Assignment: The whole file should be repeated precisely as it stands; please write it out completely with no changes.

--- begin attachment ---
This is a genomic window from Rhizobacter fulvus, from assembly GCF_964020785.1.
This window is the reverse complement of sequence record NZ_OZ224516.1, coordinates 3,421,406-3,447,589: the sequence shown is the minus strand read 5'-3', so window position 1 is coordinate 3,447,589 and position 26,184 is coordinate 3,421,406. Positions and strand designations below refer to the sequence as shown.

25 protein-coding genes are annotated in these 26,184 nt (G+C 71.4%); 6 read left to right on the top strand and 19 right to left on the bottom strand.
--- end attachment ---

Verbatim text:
This is a genomic window from Rhizobacter fulvus, from assembly GCF_964020785.1.
This window is the reverse complement of sequence record NZ_OZ224516.1, coordinates 3,421,406-3,447,589: the sequence shown is the minus strand read 5'-3', so window position 1 is coordinate 3,447,589 and position 26,184 is coordinate 3,421,406. Positions and strand designations below refer to the sequence as shown.

25 protein-coding genes are annotated in these 26,184 nt (G+C 71.4%); 6 read left to right on the top strand and 19 right to left on the bottom strand.